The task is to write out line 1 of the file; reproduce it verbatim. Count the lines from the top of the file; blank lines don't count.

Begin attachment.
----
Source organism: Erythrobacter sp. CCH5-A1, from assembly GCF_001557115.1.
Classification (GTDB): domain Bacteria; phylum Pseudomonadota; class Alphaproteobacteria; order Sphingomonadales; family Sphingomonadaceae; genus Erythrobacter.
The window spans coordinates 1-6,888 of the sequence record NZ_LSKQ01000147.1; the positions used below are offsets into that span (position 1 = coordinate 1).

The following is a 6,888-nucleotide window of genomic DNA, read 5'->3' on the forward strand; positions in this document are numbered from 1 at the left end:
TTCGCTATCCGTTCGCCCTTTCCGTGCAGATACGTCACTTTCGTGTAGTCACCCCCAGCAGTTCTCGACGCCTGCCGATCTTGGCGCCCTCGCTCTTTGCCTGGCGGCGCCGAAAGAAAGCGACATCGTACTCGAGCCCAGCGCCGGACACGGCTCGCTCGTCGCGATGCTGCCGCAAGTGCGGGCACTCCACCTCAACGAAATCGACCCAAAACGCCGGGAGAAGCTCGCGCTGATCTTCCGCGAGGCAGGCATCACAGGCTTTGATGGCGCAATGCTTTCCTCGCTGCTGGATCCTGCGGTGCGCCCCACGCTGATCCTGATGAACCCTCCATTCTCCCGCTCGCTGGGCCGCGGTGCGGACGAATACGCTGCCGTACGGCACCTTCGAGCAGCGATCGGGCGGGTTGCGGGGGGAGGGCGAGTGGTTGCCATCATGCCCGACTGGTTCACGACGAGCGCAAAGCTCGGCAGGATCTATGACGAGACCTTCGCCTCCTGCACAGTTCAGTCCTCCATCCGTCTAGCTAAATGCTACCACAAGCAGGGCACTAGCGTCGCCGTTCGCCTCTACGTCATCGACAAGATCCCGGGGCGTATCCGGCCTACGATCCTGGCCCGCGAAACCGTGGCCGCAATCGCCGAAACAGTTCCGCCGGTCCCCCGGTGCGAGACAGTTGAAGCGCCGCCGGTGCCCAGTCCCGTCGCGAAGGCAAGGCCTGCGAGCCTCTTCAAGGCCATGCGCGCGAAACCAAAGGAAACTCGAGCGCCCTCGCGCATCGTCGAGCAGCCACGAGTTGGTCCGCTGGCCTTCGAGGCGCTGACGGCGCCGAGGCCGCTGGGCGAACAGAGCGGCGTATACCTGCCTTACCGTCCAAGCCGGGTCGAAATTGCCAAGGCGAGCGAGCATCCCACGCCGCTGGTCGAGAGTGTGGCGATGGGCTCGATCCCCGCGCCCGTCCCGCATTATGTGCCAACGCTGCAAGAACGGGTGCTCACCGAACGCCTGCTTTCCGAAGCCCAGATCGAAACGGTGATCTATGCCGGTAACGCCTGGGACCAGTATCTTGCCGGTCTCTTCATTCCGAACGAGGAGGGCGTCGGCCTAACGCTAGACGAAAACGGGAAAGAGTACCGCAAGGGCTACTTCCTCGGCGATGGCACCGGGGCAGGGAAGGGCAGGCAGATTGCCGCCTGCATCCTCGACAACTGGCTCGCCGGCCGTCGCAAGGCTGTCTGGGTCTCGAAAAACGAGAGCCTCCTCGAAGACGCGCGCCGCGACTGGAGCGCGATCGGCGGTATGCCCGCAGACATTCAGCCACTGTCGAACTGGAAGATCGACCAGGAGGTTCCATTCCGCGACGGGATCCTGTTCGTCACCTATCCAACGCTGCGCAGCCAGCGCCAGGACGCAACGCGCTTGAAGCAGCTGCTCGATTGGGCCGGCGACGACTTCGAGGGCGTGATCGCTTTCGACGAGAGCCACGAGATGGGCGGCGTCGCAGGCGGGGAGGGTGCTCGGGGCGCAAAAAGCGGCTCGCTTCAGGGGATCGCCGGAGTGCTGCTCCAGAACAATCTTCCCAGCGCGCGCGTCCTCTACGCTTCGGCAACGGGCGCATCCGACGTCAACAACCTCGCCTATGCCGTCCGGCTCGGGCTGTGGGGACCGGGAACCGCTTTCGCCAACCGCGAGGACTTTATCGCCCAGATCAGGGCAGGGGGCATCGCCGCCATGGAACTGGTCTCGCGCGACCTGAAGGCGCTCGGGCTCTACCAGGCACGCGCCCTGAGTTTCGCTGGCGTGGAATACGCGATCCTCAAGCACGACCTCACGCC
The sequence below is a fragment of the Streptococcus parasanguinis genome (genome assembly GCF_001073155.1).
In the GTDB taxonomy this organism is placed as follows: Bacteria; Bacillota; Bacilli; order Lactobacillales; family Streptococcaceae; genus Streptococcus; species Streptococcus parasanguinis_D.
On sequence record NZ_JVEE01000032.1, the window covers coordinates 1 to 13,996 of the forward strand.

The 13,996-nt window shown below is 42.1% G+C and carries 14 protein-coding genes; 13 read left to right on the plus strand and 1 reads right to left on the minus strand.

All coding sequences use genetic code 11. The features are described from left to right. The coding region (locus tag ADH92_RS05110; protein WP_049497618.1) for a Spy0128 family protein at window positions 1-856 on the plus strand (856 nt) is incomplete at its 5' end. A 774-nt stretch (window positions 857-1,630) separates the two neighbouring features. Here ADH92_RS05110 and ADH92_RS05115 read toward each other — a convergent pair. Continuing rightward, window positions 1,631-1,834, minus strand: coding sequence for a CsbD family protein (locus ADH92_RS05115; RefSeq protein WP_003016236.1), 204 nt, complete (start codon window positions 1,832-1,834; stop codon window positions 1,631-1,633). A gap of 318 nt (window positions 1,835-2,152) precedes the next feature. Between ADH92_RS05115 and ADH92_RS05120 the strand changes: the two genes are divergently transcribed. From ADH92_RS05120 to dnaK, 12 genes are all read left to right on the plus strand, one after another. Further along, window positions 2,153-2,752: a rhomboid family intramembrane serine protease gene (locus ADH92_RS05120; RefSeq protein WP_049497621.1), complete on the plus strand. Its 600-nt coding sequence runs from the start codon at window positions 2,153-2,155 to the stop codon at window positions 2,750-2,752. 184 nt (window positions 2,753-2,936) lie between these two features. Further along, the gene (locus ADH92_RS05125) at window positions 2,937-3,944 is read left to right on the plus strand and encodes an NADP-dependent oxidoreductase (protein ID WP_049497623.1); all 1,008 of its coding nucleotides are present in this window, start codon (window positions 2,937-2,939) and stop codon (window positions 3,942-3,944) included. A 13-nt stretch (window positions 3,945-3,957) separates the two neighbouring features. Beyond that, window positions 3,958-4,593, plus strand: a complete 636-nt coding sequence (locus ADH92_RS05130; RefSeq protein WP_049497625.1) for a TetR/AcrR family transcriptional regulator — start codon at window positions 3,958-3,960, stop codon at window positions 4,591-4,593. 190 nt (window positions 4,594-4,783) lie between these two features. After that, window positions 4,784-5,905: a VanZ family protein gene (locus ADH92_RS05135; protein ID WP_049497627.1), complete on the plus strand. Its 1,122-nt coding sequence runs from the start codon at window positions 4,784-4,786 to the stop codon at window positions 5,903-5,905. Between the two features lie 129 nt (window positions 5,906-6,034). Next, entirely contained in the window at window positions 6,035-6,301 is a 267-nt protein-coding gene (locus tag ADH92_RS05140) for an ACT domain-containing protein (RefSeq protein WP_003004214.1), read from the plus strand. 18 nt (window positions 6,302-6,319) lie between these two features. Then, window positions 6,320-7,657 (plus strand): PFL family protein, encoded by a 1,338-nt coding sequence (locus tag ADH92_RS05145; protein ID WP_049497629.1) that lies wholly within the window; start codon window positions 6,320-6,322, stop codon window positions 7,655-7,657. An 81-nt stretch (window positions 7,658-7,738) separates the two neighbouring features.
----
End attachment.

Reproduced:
Source organism: Erythrobacter sp. CCH5-A1, from assembly GCF_001557115.1.